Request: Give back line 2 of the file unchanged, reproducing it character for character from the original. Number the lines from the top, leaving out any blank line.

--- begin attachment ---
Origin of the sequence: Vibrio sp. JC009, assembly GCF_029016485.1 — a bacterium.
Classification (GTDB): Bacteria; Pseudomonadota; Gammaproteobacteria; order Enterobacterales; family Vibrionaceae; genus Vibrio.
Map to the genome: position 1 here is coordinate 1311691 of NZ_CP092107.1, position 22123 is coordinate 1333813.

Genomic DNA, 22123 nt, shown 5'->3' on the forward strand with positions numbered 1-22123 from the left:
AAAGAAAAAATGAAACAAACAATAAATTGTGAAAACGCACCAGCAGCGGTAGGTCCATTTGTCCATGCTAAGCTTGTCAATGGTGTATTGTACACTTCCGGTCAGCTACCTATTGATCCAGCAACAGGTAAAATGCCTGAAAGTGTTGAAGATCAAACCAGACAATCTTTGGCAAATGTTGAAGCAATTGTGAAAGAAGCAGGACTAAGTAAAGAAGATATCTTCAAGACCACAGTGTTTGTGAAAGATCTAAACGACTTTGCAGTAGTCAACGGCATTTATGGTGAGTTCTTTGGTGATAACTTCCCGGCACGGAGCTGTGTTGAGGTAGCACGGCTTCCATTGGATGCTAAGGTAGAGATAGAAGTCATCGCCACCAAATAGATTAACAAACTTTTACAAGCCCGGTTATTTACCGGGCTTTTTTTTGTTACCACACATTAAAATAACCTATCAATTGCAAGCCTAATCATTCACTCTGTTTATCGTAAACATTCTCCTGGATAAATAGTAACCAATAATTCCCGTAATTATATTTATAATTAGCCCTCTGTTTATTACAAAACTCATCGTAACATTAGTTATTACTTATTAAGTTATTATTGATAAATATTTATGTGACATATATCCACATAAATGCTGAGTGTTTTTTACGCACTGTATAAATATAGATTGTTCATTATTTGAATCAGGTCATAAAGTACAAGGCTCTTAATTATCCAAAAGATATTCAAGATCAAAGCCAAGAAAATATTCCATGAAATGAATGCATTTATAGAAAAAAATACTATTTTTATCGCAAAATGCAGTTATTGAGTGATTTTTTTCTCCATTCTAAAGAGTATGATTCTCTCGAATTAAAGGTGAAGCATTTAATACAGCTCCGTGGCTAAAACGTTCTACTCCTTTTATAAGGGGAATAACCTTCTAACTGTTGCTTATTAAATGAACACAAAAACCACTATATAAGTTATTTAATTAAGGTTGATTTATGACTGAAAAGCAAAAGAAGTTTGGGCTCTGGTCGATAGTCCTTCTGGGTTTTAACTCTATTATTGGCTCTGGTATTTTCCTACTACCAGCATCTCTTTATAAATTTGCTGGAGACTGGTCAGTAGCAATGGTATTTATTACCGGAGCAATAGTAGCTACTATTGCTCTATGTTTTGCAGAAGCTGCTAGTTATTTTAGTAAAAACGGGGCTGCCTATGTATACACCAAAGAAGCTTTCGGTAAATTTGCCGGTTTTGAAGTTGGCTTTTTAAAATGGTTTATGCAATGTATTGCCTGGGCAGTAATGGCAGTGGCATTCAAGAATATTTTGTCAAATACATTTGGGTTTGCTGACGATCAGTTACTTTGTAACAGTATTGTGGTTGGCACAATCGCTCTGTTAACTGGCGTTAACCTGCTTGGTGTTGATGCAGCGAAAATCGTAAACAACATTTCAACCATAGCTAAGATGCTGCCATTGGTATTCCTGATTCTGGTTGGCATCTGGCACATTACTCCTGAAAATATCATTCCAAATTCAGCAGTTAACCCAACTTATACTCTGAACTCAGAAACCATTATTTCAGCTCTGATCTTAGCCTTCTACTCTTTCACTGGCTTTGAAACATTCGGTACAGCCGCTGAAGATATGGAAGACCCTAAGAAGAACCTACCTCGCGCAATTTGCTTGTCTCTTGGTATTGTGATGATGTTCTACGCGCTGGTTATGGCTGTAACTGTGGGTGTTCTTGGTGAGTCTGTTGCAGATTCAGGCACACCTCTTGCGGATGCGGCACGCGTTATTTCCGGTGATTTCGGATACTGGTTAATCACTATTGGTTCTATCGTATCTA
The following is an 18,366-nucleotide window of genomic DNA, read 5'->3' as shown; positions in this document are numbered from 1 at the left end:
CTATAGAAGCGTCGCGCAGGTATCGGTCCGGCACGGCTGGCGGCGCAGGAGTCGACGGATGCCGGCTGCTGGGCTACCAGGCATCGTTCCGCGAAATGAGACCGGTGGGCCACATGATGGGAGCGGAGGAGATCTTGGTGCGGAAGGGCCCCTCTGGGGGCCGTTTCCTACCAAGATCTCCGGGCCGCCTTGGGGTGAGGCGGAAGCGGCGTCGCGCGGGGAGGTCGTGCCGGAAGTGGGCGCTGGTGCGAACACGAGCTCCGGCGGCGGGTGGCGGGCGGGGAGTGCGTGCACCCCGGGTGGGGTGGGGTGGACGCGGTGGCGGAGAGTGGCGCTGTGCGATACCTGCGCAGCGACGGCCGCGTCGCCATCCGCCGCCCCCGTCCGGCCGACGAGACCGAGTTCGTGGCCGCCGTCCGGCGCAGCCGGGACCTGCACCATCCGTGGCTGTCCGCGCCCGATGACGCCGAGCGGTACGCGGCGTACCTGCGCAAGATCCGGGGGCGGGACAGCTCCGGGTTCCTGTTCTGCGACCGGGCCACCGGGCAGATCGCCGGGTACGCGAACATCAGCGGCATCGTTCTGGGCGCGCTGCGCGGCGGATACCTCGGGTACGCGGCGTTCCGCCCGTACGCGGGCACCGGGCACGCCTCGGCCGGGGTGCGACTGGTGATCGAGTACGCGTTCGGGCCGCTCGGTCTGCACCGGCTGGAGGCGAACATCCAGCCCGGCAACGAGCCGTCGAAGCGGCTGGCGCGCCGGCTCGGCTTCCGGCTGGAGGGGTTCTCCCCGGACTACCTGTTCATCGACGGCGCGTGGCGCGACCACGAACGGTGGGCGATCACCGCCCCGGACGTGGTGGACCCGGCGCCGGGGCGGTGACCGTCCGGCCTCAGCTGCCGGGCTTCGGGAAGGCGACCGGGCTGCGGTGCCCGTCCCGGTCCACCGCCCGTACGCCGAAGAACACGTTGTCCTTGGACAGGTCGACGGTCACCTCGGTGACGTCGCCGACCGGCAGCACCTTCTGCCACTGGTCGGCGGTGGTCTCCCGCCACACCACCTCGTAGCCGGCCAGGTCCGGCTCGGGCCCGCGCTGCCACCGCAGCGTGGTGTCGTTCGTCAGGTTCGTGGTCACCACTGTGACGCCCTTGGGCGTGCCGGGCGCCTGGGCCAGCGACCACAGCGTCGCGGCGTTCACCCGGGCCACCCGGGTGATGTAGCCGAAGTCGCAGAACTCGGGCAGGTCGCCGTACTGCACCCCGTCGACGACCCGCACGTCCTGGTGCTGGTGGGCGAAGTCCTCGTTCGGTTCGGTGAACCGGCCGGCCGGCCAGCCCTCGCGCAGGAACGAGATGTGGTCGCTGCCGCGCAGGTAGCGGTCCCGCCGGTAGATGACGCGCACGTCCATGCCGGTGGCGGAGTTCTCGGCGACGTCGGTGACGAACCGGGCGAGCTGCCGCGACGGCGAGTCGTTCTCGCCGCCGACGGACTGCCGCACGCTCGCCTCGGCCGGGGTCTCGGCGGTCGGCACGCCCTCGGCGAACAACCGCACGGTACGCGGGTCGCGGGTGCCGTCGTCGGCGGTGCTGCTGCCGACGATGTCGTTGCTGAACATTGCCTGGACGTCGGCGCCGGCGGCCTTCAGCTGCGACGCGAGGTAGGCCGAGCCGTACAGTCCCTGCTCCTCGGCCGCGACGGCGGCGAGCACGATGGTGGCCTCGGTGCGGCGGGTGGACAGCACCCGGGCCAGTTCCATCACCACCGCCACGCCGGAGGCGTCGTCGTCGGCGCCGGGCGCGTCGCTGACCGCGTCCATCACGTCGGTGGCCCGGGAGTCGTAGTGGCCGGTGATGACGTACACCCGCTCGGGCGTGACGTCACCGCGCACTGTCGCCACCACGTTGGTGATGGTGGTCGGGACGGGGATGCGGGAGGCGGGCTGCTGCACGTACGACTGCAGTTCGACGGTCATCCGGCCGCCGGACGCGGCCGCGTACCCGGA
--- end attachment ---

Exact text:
Classification (GTDB): Bacteria; Pseudomonadota; Gammaproteobacteria; order Enterobacterales; family Vibrionaceae; genus Vibrio.